A new report from the Centers for Disease Control and Prevention (CDC) paints a startling portrait of how frequently hospital emergency departments (EDs) are being utilized by Americans. According to the CDC, one out of five US adults visited an ED in 2011, with seven percent of the population frequenting an ED more than twice during that same timeframe. Although the percent of Americans visiting the ED is stable, there has been a 34 percent increase in ED visits over a fifteen-year period, with approximately 130 million visits annually today. Simultaneously, EDs have been closing at a steady rate over that same time and now only 3,700 EDs are open across the country. And while this poses a problem for hospitals and patients, it is important for providers and administrators to prepare for a growing increase in ED visits.
As the number of people visiting the ED grows, a report from the RAND Corporation highlights that EDs are responsible for nearly half of all hospital admissions. Between 2003 and 2009, “unscheduled hospital admissions from [EDs] grew by 17 percent.” The report goes on to say that a majority of patients with a regular primary care physician were advised by their doctor to first visit an ED rather than schedule an appointment. The consequence of such actions not only increases ED visits, but increases healthcare costs as EDs are reimbursed at a higher rate than the primary care office.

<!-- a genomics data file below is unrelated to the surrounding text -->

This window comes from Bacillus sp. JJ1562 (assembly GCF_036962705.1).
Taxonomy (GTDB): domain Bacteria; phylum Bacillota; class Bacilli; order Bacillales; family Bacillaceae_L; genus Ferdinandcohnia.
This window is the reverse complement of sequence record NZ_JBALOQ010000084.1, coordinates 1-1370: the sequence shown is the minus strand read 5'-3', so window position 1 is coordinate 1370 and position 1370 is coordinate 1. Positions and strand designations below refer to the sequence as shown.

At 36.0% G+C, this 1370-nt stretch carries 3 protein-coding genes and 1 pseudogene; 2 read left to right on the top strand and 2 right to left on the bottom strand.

Looking at common medical procedures, The New York Times compared healthcare costs in the US to other countries and asks why Americans pay so much more for healthcare in the first of an ongoing series. A lack of price transparency and geographic variation account for some of the differential in expenses, but the article by Elizabeth Rosenthal points to a fragmented marketplace as the primary reason healthcare in the US is so much more expensive in comparison to other parts of the world.